The cleavage site within the target RNA is depicted at A (in FIG. 3) as GUC. On the basis of our experiments (not shown), and others by Koizumi (FEBS LETT 288; 228-230 (1988); and FEBS LETT 239; 285-288 (1988)) on the cleaving sites in naturally occurring RNAs, the sequences GUA, GUC, CUC, AUC and UUC also act as cleavage sites within RNA.
As an illustration of this invention, three ribozymes have been designed, which are targeted against the transcript of a commonly used indicator gene derived from bacteria, Tn9 Chloramphenicol Acetyl Transferase (CAT), which can provide antibiotic resistance in bacteria, plants and animals and can be easily assayed. These ribozymes, designated RzCAT-1 to 3 correspond to potential GUC cleavage sites in CAT RNA at positions 139-140, 494-495 and 662-663 respectively. The sequences of these ribozymes are depicted in FIG. 4. In each case, the flanking sequences of the ribozyme which hybridize to the target CAT RNA, were 8 nucleotides in length. The catalytic region was chosen to correspond to that of sTobV RNA, shown in FIG. 3.
The CAT gene was obtained from pCM4 and sub-cloned as a BamH1 fragment into pGEM-32 (from Promega, Madison, Wis., U.S.A.). This plasmid was linearised with HindIII and CAT gene transcripts were obtained using T7 RNA polymerase with 220 μM [α-32 P]UTP. Ribozyme sequences were synthesised as oligodeoxynucleotides, Rz CAT-1, 2 and 3, respectively. They were kinased, ligated with phosphatased treated, EcoRI-PstI cut pGEM4 and incubated with the Klenow fragment of DNA polymerase 1 before bacterial transormation. EcoRI linearised plasmids were transcribed with T7 RNA polymerase to produce ribozyme RNAs. Ribozymes were incubated with CAT transcript in 50 mM Tris-HCl pH 8.0, 20 mM MgCl2 at 50° C. for 60 min, and the products fractionated by 5% polyacrylamide 7M urea, 25% formamide gel electrophoresis prior to autoradiography.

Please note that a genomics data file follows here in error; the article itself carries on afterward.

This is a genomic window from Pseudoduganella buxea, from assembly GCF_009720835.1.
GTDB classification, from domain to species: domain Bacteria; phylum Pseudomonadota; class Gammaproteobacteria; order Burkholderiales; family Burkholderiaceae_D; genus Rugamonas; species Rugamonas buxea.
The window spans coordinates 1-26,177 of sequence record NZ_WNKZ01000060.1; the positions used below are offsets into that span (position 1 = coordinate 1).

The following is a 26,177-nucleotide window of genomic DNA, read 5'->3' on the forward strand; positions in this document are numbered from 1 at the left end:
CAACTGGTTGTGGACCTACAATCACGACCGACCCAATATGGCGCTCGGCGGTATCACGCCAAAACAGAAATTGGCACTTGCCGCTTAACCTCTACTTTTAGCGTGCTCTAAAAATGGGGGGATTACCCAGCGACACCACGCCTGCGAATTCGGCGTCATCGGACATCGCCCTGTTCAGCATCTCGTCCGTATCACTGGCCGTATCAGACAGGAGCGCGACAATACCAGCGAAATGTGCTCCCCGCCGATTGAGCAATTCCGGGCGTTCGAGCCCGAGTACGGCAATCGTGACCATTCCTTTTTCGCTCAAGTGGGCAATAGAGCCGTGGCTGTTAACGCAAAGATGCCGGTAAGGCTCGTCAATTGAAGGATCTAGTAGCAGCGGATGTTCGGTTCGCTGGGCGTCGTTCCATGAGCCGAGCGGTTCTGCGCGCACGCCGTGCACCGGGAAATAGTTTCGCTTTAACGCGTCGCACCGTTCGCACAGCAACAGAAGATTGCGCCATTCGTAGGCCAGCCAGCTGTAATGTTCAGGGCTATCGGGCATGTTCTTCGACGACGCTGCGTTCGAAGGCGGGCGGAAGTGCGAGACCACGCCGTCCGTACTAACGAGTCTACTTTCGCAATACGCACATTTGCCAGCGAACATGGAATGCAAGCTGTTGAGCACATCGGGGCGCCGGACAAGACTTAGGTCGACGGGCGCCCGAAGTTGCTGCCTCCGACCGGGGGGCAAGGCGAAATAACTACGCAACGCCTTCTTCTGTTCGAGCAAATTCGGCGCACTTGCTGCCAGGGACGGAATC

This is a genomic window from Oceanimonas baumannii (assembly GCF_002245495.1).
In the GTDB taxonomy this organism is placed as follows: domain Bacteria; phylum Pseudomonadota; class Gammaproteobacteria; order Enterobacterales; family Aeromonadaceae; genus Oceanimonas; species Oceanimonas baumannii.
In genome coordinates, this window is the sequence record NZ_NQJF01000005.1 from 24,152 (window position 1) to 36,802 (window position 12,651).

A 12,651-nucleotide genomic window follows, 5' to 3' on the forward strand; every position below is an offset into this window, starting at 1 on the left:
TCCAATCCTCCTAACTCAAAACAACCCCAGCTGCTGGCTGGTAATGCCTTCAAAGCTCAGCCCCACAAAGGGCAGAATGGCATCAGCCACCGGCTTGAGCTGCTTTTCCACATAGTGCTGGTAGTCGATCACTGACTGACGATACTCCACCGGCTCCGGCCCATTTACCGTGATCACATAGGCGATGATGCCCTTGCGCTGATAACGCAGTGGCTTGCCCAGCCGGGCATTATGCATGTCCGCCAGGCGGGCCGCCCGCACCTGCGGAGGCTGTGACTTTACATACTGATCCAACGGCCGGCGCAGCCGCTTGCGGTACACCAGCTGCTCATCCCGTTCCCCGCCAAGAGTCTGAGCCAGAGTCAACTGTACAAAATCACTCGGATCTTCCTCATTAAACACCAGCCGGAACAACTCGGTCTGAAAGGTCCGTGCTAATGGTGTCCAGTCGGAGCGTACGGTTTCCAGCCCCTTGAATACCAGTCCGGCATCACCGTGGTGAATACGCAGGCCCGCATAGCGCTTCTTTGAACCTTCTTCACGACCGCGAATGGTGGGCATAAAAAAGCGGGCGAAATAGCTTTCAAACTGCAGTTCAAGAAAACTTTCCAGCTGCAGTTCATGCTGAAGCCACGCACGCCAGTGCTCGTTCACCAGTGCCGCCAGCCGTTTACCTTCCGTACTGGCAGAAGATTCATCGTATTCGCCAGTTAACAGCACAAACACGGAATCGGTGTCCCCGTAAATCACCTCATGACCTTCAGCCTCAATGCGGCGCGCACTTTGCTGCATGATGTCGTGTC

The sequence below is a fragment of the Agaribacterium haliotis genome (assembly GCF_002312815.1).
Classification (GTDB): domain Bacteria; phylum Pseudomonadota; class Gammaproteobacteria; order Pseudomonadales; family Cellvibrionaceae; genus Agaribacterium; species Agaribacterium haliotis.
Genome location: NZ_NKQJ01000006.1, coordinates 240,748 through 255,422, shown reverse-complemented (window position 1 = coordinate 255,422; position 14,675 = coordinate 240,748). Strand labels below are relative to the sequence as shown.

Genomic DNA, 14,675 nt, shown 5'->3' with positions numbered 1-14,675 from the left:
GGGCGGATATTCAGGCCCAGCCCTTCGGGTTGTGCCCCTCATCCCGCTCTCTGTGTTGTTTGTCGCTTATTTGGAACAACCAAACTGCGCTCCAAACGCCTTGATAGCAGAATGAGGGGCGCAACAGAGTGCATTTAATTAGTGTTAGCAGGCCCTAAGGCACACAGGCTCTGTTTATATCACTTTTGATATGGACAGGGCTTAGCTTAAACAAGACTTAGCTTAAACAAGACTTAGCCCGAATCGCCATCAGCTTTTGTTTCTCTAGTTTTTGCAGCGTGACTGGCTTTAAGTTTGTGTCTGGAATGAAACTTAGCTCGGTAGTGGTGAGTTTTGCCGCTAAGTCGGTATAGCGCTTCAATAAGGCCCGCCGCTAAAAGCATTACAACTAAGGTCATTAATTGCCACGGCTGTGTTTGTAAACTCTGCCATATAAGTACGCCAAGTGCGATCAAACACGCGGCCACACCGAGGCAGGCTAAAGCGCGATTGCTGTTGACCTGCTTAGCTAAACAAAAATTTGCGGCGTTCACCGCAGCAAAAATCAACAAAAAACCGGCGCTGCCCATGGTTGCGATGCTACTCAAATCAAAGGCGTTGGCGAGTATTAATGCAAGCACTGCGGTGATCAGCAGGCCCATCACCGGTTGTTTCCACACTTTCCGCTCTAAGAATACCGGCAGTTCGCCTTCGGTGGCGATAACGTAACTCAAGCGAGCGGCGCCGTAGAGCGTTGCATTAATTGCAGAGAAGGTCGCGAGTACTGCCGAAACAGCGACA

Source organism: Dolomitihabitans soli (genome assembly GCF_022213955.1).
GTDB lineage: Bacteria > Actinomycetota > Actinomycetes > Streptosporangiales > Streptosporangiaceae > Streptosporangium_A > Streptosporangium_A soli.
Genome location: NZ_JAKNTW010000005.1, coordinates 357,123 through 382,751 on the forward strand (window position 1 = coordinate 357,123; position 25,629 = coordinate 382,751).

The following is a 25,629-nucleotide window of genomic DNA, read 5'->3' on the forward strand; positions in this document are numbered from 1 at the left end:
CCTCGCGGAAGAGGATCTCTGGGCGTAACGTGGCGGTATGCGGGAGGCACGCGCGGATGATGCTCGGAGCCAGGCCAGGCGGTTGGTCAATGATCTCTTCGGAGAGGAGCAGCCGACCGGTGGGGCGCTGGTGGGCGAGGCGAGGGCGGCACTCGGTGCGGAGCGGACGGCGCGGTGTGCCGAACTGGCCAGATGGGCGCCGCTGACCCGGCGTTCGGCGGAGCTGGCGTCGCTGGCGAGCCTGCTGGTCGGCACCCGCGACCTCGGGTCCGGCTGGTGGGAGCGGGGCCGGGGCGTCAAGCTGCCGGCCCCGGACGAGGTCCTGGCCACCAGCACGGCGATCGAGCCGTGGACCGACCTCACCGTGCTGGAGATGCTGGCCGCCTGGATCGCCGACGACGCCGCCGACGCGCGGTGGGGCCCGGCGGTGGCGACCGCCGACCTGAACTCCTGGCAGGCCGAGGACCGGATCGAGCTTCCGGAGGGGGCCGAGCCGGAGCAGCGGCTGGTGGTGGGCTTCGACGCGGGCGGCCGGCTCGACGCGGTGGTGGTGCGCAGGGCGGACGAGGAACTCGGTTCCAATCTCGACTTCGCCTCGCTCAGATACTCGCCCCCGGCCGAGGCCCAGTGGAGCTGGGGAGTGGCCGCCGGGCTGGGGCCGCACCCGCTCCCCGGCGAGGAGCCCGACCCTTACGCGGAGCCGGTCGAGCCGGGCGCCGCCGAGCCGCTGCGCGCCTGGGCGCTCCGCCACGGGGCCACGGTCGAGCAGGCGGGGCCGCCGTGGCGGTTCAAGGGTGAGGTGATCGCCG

When the 840-nucleotide CAT transcript was incubated with any one of the three ribozymes, efficient and highly sequence-specific cleavage occurred (FIG. 5) producing 2 RNA fragments in each reaction. The fragment sizes were consistent with the predicted sites for cleavage (i.e. 139 and 696, 494 and 341, 662 and 173 base fragments were the 5' and 3' products from RzCAT-1 to 3 catalysed cleavage respectively). The conditions required for these ribozyme-catalysed cleavages were similar to those observed for naturally occuring cleavage reactions (Foster, A. C. and Symons, R. H., Cell 49: 211-220 (1987) and Foster, A. C. and Symons, R. H. Cell 50: 9-16 (1987)), with more efficient cleavage occuring at elevated pH, temperature and divalent cation concentrations (data not shown). When present in molar excess, the three ribozymes catalysed almost complete cleavage of the CAT RNA substrate after 60 min. in 50 mM Tris HCl, pH 8.0, 20 mM MgCl2 at 50° C. Under similar conditions with 0.1 μM substrate and 3 μM ribozymes, the T1/2 of CAT mRNA substrate was 3.5, 3.5 and 2.5 min. in the presence of RzCAT-1 to 3 respectively. The ribozyme sequences were inactive against the complement of the substrate RNA (i.e. the (+) strand), and in the form of oligodeoxyribonucleotides (data not shown). The 3' terminal cleavage fragments from each ribozyme catalysed reaction were isolated and 5' 32 P-kinased (50 mM TrisHCl pH 9, 10 mM MgCl2, 10 mM DTT with 50 uCi γ-32 P ATP and 5 units T4 polynucleotide kinase for 30 min. at 37° C.). Efficient kinasing of the fragments indicated that they possessed 5' terminal hydroxy groups, similar to those produced in naturally occuring cleavage reactions.